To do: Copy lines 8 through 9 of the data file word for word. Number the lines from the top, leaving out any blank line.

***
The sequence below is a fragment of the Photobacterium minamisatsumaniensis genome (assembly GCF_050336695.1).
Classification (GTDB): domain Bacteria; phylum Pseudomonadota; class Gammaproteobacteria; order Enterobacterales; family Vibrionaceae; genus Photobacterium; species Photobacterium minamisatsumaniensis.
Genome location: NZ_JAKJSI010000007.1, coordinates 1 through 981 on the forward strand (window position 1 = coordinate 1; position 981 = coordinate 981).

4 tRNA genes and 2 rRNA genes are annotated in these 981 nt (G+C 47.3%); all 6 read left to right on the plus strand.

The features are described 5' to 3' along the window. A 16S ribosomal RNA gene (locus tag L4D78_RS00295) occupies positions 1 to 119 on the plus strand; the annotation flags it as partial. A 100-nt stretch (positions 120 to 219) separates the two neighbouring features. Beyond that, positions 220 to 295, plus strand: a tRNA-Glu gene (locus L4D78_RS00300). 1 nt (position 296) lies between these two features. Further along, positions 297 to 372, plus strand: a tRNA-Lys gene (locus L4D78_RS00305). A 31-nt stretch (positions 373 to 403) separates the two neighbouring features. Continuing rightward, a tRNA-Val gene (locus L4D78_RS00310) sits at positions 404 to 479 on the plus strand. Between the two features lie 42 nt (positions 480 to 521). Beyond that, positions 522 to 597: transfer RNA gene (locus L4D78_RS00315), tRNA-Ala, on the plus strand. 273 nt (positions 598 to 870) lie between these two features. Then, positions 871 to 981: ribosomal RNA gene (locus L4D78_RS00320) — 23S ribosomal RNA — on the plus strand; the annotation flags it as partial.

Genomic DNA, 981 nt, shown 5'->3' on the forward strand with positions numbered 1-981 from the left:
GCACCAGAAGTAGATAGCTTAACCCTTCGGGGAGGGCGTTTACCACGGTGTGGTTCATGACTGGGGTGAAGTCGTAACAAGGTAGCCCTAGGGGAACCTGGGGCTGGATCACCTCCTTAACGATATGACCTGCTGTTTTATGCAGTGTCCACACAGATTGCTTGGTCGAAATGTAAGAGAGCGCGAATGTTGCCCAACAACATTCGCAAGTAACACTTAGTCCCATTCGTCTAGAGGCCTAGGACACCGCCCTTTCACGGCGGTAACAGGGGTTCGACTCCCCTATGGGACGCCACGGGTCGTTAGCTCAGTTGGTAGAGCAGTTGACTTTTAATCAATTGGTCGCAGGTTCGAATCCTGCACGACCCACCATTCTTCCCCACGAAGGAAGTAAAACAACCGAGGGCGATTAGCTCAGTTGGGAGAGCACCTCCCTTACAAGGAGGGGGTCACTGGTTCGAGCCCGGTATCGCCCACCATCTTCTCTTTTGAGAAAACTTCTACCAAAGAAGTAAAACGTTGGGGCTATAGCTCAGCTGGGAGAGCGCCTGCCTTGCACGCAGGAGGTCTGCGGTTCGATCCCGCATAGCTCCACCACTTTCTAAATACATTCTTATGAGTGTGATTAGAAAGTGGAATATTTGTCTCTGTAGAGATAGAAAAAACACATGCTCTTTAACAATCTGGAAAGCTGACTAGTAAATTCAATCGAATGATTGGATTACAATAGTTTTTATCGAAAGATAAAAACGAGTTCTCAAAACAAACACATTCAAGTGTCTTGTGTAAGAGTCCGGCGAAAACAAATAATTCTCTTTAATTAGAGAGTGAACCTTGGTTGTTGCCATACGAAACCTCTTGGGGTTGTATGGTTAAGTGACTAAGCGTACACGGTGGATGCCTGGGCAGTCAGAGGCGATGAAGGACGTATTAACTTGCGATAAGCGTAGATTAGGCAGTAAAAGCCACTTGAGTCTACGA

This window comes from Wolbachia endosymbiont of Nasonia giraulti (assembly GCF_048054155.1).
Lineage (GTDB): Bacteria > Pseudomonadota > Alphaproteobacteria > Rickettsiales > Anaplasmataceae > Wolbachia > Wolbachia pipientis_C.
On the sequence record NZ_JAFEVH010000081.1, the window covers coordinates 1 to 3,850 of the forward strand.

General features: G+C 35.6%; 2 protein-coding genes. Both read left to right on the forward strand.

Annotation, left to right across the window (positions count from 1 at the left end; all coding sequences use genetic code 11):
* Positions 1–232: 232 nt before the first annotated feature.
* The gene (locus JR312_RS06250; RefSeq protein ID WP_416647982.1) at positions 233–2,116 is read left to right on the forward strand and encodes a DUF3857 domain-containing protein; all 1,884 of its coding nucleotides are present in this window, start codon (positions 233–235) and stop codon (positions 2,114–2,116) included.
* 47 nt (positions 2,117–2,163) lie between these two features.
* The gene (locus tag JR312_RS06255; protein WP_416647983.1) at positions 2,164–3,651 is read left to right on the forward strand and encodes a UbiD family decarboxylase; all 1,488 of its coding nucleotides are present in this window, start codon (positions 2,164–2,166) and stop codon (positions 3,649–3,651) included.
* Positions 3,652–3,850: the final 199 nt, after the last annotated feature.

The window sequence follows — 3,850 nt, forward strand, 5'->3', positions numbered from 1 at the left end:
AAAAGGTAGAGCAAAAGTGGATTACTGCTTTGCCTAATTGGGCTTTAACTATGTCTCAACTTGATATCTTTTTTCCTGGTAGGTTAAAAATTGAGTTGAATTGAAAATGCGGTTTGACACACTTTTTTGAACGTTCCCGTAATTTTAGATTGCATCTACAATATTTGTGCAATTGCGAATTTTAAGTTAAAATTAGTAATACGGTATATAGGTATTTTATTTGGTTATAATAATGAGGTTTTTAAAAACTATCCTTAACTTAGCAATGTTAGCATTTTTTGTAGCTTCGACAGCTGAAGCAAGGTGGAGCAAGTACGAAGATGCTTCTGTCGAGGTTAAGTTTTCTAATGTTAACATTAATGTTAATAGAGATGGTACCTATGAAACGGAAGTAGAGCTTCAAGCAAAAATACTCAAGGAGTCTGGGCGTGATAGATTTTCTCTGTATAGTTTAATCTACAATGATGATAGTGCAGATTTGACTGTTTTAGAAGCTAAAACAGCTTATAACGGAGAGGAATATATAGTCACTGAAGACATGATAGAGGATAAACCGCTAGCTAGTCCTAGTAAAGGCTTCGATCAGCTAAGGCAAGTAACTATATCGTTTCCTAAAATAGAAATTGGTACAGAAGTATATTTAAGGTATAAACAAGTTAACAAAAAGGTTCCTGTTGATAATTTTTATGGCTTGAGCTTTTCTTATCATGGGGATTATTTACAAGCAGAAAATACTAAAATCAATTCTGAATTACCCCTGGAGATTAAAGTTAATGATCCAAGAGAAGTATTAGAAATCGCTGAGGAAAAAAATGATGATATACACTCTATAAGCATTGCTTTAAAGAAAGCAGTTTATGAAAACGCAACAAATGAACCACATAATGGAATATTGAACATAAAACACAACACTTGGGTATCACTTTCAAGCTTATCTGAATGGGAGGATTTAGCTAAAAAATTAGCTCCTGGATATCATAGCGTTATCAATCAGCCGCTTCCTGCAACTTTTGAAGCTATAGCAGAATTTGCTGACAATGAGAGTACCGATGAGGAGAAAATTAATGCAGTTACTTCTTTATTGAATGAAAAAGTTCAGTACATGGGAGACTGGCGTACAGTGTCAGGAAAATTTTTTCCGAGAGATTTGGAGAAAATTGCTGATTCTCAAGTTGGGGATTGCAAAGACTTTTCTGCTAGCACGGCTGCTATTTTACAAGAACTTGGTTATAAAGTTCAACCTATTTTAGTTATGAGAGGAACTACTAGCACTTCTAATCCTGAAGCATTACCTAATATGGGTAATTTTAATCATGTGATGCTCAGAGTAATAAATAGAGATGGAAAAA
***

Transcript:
This window comes from Wolbachia endosymbiont of Nasonia giraulti (assembly GCF_048054155.1).
Lineage (GTDB): Bacteria > Pseudomonadota > Alphaproteobacteria > Rickettsiales > Anaplasmataceae > Wolbachia > Wolbachia pipientis_C.